Urban Mutations: Radical Perspectives on Environmental Design
Urban Mutations critically examines the implication of the environmental crisis on conventional methods of urban development and architectural thinking. In contention with conservative ‘green’ building schemes, this project undertakes a radical and systemic renegotiation of environmental, population, and life-quality issues in architecture and urban design.
The radical vision depicts an urban condition in which the city is undergoing temporal mutation and continuous reconfiguration. Semi-autonomous urban systems employ advancing technologies such as 3D Printing and Unmanned Aerial Vehicles to grow, mutate and reform existing built fabric into climate-sensitive urban environments. In parallel to dealing with sustainability issues, the systemic architecture aims to enhance urban stimulation, communication and public amenity.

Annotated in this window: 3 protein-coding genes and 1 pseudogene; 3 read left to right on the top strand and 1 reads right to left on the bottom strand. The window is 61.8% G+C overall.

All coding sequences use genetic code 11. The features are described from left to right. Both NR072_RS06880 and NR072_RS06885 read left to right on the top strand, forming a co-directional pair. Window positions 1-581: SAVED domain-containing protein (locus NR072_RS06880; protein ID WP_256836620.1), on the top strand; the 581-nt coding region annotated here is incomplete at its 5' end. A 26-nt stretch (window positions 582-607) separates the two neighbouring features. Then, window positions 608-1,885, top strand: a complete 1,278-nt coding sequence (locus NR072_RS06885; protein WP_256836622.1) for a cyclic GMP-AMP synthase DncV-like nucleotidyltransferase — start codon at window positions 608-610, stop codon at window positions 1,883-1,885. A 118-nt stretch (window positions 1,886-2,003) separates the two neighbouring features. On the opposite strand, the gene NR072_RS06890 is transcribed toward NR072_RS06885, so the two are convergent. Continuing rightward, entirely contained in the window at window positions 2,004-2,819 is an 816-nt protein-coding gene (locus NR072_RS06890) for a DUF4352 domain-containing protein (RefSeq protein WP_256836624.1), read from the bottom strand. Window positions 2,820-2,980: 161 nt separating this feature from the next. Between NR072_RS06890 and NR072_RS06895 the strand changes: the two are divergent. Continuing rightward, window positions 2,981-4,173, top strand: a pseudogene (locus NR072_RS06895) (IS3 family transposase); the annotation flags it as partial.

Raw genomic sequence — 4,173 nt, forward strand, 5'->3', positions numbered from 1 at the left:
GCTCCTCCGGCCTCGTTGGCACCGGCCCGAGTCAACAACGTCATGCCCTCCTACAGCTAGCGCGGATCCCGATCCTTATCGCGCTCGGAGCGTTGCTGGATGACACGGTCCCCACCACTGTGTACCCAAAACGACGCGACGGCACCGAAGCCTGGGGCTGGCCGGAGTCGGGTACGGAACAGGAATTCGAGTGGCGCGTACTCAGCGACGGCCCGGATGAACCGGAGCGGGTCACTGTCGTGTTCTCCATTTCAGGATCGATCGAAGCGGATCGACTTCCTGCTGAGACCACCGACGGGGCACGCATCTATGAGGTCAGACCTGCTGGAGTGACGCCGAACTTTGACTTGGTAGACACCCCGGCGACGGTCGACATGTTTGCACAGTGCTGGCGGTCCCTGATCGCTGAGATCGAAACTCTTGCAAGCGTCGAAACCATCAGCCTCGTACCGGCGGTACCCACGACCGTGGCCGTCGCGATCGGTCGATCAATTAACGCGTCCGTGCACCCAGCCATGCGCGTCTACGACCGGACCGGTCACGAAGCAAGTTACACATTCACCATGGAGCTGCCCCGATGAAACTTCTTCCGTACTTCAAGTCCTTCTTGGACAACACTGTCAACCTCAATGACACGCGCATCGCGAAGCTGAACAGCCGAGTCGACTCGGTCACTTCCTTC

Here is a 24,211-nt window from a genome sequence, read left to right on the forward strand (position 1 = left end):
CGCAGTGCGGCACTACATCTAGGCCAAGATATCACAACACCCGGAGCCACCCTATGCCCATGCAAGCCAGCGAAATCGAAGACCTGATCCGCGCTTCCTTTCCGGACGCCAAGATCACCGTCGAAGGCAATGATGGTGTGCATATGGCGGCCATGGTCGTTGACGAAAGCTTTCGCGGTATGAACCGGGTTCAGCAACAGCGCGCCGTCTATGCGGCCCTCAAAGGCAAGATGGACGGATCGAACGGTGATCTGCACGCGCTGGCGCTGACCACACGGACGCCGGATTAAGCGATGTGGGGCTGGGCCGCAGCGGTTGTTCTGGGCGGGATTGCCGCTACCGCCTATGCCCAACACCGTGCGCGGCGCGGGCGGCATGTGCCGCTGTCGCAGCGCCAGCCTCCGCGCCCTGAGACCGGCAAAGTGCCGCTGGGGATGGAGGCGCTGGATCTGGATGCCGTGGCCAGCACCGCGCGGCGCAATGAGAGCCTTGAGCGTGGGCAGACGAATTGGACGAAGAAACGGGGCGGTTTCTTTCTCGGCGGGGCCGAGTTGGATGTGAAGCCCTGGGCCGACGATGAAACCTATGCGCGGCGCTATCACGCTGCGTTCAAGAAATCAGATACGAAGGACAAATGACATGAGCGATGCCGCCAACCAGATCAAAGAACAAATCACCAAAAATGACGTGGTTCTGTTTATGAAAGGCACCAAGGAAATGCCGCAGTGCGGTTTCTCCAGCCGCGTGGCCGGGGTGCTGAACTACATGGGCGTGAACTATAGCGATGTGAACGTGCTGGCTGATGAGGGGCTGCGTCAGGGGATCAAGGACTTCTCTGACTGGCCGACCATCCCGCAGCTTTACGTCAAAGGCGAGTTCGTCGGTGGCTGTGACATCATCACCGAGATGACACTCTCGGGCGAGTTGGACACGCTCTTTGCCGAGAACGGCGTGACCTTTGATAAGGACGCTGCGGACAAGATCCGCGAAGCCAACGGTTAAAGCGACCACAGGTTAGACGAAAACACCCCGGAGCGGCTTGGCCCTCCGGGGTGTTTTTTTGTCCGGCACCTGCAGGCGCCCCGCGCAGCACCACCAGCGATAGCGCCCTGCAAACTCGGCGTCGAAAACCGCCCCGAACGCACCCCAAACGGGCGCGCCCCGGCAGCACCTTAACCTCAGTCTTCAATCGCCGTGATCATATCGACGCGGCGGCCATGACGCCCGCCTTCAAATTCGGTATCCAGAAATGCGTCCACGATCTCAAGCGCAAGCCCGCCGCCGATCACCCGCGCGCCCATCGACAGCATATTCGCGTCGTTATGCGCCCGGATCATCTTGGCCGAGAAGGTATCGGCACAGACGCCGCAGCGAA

The project explores two main concepts: the first, ‘Climate Capsule Infrastructure,’ is a cyclical urban system that aims to transfer the ‘embodied energy’ of existing structures into new architecture through localised material reconfiguration. The concept employs mobile 3D printing and robotised recycling for transforming motorway viaducts into a continuous habitable architecture.
The second concept, ‘Symbiotic Interventions,’ is an urban system that mutates existing buildings into climate-sensitive architecture without the need for demolition or land. The system employs drone swarms for semi-autonomously 3D printing structures in the interstitial space of existing built-up areas. The surrounding ‘host’ structures provide structural support while the printed ‘symbionts’ adapt the existing fabric to the changing environmental and societal conditions.